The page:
Homeflight

Coming home for family is complicated.

My mother’s cousin, Gina, was dying. She knew this. We knew this. She’d been making her peace with the aggressive return of an aggressive cancer for over a year. She blogged an astonishing, beautiful account of her journey into darkness and light. Each of her posts is full of a story, complete with its own logic, its own arc, its own purpose. Gina was full of purpose.

She went in for a brain scan in late February, and came out in hospice. News found me on a Monday afternoon. Tuesday night I was at my mom’s house, outside Providence.

That’s really strange for me. The last two years, I’ve basically avoided airplanes. There are several reasons for that—mostly about petroleum—but one effect I didn’t expect was the time travel.

Yeah, the time travel.

You get used to a 2000 mile journey taking three days. (Which is itself a mind-boggling act of time travel, let’s get real.) Yet, there I was, nine hours, door to door. It thew me off. I felt like someone had folded the paper between New Mexico and Rhode Island, and made a shorter line. And then there was of course the grief, and the jet lag.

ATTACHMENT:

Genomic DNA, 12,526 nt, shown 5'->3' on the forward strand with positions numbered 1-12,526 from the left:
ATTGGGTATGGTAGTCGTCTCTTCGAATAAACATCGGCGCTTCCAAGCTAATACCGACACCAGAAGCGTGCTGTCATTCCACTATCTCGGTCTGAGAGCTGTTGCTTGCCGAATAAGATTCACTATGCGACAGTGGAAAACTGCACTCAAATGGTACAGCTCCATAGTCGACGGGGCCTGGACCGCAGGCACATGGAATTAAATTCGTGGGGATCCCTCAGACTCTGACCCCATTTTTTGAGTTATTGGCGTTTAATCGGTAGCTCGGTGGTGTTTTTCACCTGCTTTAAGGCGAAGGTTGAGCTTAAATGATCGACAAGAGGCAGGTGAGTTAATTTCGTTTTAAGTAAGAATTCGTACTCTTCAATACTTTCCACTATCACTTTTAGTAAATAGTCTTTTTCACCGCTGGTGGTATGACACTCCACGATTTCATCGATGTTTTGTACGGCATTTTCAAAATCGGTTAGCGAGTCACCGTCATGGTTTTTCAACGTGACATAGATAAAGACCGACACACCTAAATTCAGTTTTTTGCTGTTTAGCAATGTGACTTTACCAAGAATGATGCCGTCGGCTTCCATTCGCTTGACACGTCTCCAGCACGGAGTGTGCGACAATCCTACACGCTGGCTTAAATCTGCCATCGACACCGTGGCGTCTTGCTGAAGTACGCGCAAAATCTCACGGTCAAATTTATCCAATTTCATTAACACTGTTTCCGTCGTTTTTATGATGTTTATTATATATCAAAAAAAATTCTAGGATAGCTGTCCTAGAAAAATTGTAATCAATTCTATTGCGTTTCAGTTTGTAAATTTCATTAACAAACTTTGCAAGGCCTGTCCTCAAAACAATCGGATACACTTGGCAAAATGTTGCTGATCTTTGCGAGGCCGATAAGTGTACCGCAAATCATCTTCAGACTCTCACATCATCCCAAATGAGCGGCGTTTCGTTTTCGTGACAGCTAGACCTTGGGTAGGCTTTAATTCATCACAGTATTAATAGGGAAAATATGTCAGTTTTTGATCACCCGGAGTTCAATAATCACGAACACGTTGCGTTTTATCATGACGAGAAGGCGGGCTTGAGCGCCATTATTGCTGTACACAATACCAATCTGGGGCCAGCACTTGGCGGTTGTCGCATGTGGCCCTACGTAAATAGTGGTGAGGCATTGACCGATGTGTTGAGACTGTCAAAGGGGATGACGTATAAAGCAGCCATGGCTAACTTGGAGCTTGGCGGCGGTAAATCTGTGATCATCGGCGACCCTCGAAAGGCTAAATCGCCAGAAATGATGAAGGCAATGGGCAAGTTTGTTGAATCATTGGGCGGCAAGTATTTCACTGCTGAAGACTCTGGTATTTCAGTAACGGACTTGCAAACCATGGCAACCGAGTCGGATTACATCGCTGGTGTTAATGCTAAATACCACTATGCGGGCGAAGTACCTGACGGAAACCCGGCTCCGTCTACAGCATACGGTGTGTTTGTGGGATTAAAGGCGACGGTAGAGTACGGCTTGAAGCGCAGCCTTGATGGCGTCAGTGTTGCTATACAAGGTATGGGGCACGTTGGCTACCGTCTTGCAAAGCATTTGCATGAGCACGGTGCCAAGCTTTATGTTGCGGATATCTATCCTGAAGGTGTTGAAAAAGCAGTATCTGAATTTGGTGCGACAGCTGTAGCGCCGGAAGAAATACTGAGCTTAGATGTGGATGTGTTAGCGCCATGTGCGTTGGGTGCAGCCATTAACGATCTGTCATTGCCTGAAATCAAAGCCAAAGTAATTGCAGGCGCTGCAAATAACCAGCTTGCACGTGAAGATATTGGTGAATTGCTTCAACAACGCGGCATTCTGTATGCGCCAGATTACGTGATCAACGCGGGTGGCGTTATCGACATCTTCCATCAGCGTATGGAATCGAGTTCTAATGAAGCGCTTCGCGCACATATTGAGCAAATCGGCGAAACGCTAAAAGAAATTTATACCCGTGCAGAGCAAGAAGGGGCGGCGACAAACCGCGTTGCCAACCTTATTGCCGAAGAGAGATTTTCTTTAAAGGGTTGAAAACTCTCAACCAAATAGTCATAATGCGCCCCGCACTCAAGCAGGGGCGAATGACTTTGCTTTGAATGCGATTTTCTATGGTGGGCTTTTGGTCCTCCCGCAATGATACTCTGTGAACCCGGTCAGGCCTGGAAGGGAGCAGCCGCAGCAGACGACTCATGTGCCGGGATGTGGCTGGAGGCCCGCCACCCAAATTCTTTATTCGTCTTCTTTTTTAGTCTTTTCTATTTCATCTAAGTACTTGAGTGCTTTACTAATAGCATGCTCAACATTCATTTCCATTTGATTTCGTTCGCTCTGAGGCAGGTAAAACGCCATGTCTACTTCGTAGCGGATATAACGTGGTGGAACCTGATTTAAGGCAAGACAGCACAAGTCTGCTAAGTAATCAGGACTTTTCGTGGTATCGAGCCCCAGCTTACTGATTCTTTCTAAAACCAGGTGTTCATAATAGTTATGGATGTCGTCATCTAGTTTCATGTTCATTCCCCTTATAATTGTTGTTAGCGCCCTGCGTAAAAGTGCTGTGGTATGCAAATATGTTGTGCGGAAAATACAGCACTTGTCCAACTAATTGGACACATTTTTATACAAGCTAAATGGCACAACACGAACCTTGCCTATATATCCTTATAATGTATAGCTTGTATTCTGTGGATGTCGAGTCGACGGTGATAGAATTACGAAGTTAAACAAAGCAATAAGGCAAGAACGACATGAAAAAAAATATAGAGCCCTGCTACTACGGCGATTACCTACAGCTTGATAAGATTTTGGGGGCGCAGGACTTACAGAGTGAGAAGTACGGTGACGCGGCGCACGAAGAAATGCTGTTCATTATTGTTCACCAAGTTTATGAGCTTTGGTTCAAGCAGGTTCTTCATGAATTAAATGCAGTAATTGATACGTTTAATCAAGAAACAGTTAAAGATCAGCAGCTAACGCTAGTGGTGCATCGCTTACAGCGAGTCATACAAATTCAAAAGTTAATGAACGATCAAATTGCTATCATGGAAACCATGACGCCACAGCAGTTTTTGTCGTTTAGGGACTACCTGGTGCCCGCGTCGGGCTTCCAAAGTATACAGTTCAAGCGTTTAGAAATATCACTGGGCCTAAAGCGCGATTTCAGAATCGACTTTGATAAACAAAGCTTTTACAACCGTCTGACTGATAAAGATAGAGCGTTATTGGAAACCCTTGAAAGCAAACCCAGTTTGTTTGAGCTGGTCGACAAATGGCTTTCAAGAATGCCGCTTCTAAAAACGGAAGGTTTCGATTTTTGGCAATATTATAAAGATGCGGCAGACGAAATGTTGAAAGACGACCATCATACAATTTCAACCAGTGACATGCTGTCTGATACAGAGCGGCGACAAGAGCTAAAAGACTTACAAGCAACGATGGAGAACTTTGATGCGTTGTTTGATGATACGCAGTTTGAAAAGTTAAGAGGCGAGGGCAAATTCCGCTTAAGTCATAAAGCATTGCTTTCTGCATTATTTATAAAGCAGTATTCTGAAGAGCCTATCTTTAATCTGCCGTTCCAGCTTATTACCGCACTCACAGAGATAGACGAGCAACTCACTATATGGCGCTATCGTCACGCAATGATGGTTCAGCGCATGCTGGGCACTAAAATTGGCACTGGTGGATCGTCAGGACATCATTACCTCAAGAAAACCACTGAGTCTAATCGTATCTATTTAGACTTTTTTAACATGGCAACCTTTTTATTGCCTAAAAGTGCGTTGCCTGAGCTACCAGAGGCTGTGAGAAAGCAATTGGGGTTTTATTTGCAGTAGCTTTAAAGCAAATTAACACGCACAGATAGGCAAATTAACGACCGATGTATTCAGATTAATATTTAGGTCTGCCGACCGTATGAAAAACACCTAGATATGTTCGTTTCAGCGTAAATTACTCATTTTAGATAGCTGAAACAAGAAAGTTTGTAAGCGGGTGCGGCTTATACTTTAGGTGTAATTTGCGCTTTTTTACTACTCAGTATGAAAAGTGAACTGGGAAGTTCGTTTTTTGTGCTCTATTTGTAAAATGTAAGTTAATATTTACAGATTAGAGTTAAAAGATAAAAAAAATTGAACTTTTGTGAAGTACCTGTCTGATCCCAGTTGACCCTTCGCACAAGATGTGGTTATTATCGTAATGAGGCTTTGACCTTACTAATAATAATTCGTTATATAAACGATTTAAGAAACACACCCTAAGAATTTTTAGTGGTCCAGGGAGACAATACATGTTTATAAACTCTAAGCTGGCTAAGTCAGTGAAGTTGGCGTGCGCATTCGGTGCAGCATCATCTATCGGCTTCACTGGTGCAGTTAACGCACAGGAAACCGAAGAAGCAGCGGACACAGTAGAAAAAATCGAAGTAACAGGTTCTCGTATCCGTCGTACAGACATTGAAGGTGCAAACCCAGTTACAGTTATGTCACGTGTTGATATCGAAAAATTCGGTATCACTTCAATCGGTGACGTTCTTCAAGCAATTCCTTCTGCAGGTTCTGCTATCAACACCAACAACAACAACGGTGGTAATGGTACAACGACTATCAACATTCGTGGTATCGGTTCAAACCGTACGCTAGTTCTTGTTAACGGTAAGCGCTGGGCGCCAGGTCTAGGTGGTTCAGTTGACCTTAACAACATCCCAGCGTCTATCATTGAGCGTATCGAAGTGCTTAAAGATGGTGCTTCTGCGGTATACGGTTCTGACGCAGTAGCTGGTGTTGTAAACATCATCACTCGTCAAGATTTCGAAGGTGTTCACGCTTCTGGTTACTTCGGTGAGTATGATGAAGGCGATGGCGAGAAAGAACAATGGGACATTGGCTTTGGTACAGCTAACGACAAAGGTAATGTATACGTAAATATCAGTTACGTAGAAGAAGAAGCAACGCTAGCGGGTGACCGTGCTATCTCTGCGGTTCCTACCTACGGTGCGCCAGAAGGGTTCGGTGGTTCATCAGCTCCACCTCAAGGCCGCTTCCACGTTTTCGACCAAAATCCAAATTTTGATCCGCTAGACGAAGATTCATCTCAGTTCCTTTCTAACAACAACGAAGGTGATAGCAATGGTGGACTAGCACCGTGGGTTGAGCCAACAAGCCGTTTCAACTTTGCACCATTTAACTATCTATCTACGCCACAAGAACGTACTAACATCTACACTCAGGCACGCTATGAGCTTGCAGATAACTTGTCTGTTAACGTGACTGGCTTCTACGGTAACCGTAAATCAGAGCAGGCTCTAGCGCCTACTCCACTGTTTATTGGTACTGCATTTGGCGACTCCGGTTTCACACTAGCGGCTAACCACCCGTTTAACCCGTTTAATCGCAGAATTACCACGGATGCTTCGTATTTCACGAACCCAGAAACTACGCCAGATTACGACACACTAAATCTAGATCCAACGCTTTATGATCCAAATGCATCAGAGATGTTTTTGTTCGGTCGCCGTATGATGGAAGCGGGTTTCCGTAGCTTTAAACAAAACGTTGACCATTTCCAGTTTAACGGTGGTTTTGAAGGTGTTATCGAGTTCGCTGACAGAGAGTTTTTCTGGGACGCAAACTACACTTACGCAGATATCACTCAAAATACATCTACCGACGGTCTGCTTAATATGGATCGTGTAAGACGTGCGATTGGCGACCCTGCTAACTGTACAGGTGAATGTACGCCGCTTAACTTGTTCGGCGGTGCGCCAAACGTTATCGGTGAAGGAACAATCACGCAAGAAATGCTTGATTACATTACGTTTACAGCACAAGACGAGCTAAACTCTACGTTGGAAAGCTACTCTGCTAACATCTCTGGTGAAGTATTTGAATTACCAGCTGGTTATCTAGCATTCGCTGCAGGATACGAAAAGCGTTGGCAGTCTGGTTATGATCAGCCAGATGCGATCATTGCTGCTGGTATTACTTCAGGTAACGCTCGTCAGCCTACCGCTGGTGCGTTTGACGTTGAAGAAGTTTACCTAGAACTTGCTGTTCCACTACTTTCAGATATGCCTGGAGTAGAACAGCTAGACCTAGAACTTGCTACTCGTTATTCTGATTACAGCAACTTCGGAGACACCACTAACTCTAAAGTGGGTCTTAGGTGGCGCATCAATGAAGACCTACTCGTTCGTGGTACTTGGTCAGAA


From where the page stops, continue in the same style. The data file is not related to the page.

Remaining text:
Everything that happened there is tinged with a strangeness. Coming home for family shouldn’t be so unfamiliar. But that’s what I felt: a freshness where it should be old hat. I’m not sure if that comes through in the photographs. I’m not sure if I’ll still see it a year from now.

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The author

I bring 11 years as a professional writer and designer, as well as my feminism, ecological philosophies, and editorial aesthetic to photography. When no one's looking, I bring my sense of humor, too.

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